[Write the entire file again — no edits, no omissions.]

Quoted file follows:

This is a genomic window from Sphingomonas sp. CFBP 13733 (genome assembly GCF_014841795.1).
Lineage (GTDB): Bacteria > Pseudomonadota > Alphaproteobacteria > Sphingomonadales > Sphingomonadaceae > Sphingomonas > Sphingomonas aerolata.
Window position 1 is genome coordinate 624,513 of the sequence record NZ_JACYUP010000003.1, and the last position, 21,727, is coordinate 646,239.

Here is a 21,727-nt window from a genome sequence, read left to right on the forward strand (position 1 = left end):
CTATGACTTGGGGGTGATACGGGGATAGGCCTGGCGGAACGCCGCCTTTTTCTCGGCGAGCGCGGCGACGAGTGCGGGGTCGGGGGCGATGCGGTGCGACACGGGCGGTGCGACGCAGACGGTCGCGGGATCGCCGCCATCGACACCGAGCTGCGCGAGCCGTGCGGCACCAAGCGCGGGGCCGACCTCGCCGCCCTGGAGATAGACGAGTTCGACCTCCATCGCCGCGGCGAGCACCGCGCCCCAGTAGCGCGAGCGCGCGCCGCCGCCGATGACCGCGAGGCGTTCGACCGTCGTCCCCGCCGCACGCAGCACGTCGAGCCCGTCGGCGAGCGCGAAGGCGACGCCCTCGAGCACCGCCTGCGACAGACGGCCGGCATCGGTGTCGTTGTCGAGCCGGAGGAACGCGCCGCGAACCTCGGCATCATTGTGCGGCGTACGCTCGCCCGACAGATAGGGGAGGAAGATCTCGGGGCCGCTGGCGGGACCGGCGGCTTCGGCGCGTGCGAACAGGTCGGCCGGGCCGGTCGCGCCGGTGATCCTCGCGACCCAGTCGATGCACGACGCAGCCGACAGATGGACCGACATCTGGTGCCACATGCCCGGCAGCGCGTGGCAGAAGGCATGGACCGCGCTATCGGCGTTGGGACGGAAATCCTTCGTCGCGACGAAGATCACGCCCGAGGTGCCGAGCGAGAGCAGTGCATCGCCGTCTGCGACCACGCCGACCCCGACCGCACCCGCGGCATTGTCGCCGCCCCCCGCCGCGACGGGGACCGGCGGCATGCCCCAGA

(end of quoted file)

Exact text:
This is a genomic window from Sphingomonas sp. CFBP 13733 (genome assembly GCF_014841795.1).
Lineage (GTDB): Bacteria > Pseudomonadota > Alphaproteobacteria > Sphingomonadales > Sphingomonadaceae > Sphingomonas > Sphingomonas aerolata.
Window position 1 is genome coordinate 624,513 of the sequence record NZ_JACYUP010000003.1, and the last position, 21,727, is coordinate 646,239.

Here is a 21,727-nt window from a genome sequence, read left to right on the forward strand (position 1 = left end):
CTATGACTTGGGGGTGATACGGGGATAGGCCTGGCGGAACGCCGCCTTTTTCTCGGCGAGCGCGGCGACGAGTGCGGGGTCGGGGGCGATGCGGTGCGACACGGGCGGTGCGACGCAGACGGTCGCGGGATCGCCGCCATCGACACCGAGCTGCGCGAGCCGTGCGGCACCAAGCGCGGGGCCGACCTCGCCGCCCTGGAGATAGACGAGTTCGACCTCCATCGCCGCGGCGAGCACCGCGCCCCAGTAGCGCGAGCGCGCGCCGCCGCCGATGACCGCGAGGCGTTCGACCGTCGTCCCCGCCGCACGCAGCACGTCGAGCCCGTCGGCGAGCGCGAAGGCGACGCCCTCGAGCACCGCCTGCGACAGACGGCCGGCATCGGTGTCGTTGTCGAGCCGGAGGAACGCGCCGCGAACCTCGGCATCATTGTGCGGCGTACGCTCGCCCGACAGATAGGGGAGGAAGATCTCGGGGCCGCTGGCGGGACCGGCGGCTTCGGCGCGTGCGAACAGGTCGGCCGGGCCGGTCGCGCCGGTGATCCTCGCGACCCAGTCGATGCACGACGCAGCCGACAGATGGACCGACATCTGGTGCCACATGCCCGGCAGCGCGTGGCAGAAGGCATGGACCGCGCTATCGGCGTTGGGACGGAAATCCTTCGTCGCGACGAAGATCACGCCCGAGGTGCCGAGCGAGAGCAGTGCATCGCCGTCTGCGACCACGCCGACCCCGACCGCACCCGCGGCATTGTCGCCGCCCCCCGCCGCGACGGGGACCGGCGGCATGCCCCAGA